the Treasury has, in the past, simply not been convinced or persuaded or had enough instruction in the fact that this is a new opportunity. I do not think they get much of the opportunity of the digitally disruptive economic abundances that can flow from data.[192]

Dr Pollock agreed, referring to the Treasury as "a blocker."[193]

135. As well as the Ministers and their officials, there are a number of public bodies, some created recently to help the Government to promote open data or act as consultative forums. Asked which body is responsible for increasing access to public sector information, Stephan Shakespeare told us:

    There is no single body that does that. We did have the Data Strategy Board that was sort of doing some of that and looking at it from the accountability side but much more the economic case—the business case. We have lots of people across Government all committed to the agenda and adding to it really well, but we do not have one author, one body, that is driving this in a joined-up way.[194]

136. Heather Savory listed the bodies which have some responsibility for open data:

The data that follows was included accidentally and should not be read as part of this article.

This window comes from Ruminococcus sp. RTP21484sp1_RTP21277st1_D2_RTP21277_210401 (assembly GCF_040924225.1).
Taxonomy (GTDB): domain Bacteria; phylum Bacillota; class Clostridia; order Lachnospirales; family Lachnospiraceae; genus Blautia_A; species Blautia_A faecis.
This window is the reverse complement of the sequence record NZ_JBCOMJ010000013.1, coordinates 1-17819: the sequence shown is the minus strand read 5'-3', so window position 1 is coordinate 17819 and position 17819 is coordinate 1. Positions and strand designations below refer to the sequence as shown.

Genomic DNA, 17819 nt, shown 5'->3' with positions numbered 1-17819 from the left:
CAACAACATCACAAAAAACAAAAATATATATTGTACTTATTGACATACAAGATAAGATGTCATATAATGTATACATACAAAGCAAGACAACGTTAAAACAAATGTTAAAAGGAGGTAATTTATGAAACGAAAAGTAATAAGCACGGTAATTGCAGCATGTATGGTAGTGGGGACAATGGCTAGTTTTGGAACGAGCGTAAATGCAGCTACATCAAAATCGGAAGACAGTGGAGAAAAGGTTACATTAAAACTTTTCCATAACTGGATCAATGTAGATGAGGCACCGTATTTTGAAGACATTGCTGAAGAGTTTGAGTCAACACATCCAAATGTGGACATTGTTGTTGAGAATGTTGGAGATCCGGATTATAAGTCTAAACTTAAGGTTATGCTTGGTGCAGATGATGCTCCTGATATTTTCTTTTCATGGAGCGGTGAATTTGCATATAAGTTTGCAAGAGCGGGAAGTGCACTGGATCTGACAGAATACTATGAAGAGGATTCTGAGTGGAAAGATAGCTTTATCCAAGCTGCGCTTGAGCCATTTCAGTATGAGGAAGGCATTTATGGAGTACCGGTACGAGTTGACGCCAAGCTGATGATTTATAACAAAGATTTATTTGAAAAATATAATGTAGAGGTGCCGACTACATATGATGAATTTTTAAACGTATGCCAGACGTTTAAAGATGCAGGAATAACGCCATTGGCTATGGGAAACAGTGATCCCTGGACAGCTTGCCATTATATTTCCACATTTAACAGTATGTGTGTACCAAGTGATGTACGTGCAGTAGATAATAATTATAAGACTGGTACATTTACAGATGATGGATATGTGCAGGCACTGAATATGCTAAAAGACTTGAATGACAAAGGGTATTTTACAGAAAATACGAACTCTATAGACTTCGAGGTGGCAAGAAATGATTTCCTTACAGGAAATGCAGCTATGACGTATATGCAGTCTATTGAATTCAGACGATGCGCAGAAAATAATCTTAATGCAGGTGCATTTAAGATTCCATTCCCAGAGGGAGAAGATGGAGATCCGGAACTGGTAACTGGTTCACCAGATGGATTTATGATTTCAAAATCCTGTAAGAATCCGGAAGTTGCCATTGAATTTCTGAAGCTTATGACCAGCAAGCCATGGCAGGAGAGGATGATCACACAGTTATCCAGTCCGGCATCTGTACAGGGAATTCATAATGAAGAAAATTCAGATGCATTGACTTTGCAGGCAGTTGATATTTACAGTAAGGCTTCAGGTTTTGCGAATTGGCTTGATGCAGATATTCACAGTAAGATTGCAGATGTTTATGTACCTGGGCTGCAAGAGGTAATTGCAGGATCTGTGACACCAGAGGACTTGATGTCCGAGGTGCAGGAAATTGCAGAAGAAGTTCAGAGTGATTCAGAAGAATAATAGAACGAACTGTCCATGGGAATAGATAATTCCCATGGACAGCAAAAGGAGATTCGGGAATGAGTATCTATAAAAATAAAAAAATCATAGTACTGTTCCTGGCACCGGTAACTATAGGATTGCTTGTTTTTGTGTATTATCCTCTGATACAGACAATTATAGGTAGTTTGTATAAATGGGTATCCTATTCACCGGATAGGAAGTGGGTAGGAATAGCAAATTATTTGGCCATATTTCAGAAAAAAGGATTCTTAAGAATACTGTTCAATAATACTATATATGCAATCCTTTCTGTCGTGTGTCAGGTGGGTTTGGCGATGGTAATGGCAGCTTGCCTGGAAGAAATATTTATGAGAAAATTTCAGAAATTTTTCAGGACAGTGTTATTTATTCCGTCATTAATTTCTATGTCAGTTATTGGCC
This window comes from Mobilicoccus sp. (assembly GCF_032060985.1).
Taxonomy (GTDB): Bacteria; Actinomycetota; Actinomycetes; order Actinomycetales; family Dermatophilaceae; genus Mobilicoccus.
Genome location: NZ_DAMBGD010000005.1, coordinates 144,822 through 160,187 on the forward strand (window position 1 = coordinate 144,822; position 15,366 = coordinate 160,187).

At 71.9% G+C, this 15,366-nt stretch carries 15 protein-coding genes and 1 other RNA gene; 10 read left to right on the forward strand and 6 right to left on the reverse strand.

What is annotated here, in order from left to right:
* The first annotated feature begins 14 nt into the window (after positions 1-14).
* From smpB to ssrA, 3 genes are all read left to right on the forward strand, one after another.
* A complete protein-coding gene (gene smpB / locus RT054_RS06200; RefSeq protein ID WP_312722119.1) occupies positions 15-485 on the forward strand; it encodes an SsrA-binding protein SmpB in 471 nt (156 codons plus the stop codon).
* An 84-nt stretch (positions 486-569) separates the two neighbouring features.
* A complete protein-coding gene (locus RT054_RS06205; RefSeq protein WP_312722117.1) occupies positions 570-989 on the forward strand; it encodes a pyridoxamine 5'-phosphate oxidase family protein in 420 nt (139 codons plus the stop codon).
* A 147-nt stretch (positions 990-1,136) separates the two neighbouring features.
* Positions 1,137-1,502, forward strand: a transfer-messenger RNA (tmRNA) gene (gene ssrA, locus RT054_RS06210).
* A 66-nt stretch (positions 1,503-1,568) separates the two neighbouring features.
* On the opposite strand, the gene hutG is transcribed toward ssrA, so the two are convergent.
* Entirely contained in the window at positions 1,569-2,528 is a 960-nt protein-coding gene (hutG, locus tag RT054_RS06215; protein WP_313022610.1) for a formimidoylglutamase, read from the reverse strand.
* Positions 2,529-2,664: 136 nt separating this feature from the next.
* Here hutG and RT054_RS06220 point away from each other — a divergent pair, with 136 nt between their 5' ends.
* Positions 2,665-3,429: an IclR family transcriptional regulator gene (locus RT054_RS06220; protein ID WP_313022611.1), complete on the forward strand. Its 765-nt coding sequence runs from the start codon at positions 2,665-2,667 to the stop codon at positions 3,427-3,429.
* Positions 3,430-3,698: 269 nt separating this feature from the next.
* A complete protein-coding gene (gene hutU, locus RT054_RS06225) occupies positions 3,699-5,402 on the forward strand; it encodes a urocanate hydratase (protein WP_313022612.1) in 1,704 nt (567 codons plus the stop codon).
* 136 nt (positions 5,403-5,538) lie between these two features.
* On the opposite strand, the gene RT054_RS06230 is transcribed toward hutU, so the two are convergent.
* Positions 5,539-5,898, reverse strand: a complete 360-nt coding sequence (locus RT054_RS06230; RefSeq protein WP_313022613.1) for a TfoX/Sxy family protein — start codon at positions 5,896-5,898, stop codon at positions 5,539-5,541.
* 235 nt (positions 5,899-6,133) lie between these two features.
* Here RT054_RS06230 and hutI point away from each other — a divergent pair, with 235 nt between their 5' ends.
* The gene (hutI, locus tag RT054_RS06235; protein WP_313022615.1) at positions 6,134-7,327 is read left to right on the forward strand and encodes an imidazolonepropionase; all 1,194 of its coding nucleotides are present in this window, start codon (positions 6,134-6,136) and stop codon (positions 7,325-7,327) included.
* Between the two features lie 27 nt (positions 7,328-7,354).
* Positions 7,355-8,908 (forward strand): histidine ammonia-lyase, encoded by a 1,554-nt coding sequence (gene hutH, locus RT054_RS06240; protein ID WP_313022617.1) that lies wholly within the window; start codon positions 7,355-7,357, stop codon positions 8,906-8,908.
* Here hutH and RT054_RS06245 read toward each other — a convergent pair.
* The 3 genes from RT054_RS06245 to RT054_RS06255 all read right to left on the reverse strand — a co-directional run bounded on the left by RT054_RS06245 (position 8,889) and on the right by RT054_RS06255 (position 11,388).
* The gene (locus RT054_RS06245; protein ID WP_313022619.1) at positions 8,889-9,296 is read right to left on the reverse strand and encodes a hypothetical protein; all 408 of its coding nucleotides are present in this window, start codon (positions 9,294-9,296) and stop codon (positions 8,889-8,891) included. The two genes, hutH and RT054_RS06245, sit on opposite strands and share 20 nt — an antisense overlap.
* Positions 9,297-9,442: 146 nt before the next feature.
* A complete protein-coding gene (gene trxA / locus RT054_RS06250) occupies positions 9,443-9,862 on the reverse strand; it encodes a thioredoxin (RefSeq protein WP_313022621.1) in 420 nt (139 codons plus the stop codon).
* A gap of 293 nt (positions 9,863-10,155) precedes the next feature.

you have the Cabinet Office Public Sector Transparency Board and you have BIS, with information economy, growth and the Public Data Group, which is the four trading funds. Then you have the MOJ and National Archives, which are doing all the legislative side, and then you have the Information Commissioner's Office.

She asked rhetorically "Do they work together? Yes. Do they work together well? Most of the time."[195] Stephan Shakespeare called for "a single authority" to ensure that open data becomes a reality more quickly.[196]

137. The Information Commissioner's Office drew an interesting parallel between the performance of public services in relation to the open data agenda and the experience of the Office with the Freedom of Information Act (FOIA), suggesting that interest in open data might soon fade: